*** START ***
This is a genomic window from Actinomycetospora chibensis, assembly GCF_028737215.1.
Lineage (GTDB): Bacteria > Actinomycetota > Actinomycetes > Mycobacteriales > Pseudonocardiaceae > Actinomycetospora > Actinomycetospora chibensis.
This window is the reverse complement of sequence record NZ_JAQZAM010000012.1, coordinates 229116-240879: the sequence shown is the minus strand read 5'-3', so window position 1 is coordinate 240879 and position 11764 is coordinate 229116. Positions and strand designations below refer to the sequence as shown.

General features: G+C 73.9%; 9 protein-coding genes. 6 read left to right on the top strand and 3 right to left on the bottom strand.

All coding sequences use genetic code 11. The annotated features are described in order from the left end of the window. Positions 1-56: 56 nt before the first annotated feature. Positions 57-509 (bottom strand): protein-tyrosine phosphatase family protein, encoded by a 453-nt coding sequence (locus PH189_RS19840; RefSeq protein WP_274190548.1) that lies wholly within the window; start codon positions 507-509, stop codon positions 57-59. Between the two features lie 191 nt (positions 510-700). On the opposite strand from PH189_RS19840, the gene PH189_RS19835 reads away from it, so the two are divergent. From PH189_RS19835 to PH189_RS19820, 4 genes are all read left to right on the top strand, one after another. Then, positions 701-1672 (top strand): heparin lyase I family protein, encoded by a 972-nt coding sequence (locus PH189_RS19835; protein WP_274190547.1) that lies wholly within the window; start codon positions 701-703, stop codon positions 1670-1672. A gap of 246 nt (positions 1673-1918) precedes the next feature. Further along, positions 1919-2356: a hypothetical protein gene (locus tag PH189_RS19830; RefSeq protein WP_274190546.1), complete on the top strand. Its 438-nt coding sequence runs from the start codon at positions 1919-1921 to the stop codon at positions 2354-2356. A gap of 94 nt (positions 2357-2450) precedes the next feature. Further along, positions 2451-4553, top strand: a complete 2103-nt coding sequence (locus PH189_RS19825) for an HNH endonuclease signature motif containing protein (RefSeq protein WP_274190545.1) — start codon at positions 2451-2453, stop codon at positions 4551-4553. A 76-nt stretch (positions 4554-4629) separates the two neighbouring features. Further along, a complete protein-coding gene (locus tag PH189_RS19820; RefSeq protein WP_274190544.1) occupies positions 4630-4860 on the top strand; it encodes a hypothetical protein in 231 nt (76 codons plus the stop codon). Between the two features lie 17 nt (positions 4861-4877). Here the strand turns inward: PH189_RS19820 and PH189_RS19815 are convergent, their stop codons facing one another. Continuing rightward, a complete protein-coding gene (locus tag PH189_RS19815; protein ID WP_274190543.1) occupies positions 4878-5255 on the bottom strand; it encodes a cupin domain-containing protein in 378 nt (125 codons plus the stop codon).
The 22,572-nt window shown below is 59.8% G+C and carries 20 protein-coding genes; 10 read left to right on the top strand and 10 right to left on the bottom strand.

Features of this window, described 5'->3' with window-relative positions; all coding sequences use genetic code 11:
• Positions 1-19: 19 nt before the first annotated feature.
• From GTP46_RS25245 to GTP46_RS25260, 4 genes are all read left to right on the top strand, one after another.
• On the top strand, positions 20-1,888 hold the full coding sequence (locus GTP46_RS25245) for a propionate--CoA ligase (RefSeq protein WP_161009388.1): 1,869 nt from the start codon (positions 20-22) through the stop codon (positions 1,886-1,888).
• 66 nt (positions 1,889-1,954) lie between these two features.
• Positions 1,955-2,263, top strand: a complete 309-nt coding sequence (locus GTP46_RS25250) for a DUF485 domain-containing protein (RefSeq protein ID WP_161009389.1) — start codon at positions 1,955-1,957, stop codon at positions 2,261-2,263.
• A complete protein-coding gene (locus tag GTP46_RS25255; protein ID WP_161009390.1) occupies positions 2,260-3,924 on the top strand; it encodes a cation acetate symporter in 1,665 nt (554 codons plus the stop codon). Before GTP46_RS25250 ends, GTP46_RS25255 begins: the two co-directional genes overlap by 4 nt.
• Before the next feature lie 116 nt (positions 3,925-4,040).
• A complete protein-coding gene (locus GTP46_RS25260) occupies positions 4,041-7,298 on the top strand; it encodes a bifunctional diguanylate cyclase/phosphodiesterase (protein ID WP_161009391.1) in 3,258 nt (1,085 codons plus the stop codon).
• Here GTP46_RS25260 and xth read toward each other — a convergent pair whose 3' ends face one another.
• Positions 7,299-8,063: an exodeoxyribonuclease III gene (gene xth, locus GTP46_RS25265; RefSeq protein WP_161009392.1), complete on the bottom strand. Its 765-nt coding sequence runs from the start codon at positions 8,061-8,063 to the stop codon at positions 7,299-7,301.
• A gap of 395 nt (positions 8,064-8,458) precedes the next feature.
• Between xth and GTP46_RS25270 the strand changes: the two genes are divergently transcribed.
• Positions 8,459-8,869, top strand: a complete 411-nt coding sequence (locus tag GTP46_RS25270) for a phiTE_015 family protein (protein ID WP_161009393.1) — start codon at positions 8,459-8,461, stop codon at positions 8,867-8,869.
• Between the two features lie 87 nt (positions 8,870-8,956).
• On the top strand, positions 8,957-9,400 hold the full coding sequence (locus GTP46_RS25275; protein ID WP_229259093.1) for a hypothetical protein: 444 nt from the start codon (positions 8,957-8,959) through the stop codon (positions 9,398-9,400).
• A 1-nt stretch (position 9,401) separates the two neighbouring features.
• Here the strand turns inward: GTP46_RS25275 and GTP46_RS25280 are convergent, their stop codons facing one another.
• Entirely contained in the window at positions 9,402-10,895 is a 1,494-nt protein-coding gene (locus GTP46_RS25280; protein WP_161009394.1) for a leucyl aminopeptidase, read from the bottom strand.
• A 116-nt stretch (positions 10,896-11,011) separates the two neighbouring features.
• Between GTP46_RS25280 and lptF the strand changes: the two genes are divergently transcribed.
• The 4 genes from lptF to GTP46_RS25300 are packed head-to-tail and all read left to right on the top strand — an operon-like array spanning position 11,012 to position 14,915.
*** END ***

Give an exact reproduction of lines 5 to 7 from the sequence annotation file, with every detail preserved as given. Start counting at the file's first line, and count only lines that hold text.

All coding sequences use genetic code 11. The annotated features are described in order from the left end of the window. Positions 1-56: 56 nt before the first annotated feature. Positions 57-509 (bottom strand): protein-tyrosine phosphatase family protein, encoded by a 453-nt coding sequence (locus PH189_RS19840; RefSeq protein WP_274190548.1) that lies wholly within the window; start codon positions 507-509, stop codon positions 57-59. Between the two features lie 191 nt (positions 510-700). On the opposite strand from PH189_RS19840, the gene PH189_RS19835 reads away from it, so the two are divergent. From PH189_RS19835 to PH189_RS19820, 4 genes are all read left to right on the top strand, one after another. Then, positions 701-1672 (top strand): heparin lyase I family protein, encoded by a 972-nt coding sequence (locus PH189_RS19835; protein WP_274190547.1) that lies wholly within the window; start codon positions 701-703, stop codon positions 1670-1672. A gap of 246 nt (positions 1673-1918) precedes the next feature. Further along, positions 1919-2356: a hypothetical protein gene (locus tag PH189_RS19830; RefSeq protein WP_274190546.1), complete on the top strand. Its 438-nt coding sequence runs from the start codon at positions 1919-1921 to the stop codon at positions 2354-2356. A gap of 94 nt (positions 2357-2450) precedes the next feature. Further along, positions 2451-4553, top strand: a complete 2103-nt coding sequence (locus PH189_RS19825) for an HNH endonuclease signature motif containing protein (RefSeq protein WP_274190545.1) — start codon at positions 2451-2453, stop codon at positions 4551-4553. A 76-nt stretch (positions 4554-4629) separates the two neighbouring features. Further along, a complete protein-coding gene (locus tag PH189_RS19820; RefSeq protein WP_274190544.1) occupies positions 4630-4860 on the top strand; it encodes a hypothetical protein in 231 nt (76 codons plus the stop codon). Between the two features lie 17 nt (positions 4861-4877). Here the strand turns inward: PH189_RS19820 and PH189_RS19815 are convergent, their stop codons facing one another. Continuing rightward, a complete protein-coding gene (locus tag PH189_RS19815; protein ID WP_274190543.1) occupies positions 4878-5255 on the bottom strand; it encodes a cupin domain-containing protein in 378 nt (125 codons plus the stop codon).
The 22,572-nt window shown below is 59.8% G+C and carries 20 protein-coding genes; 10 read left to right on the top strand and 10 right to left on the bottom strand.

Features of this window, described 5'->3' with window-relative positions; all coding sequences use genetic code 11: